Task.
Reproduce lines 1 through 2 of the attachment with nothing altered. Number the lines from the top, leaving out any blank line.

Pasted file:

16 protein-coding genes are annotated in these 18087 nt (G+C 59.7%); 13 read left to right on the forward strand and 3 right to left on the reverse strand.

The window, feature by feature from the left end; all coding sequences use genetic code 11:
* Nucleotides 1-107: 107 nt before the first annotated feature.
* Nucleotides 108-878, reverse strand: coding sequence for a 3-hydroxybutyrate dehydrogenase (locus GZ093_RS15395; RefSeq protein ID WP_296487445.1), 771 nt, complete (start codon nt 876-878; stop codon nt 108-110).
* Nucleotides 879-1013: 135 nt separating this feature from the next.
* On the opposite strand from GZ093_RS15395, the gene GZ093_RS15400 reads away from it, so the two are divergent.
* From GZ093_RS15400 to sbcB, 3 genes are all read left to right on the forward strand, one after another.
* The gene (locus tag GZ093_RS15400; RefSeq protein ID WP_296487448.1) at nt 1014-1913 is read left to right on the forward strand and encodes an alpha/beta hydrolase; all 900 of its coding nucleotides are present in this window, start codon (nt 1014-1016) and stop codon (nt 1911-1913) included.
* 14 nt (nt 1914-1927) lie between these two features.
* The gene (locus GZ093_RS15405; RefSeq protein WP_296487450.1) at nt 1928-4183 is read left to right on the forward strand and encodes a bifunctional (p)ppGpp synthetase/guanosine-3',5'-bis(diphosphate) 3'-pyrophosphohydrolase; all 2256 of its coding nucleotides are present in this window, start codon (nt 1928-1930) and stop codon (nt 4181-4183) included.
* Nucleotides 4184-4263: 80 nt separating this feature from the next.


16 protein-coding genes are annotated in these 18087 nt (G+C 59.7%); 13 read left to right on the forward strand and 3 right to left on the reverse strand.

The window, feature by feature from the left end; all coding sequences use genetic code 11: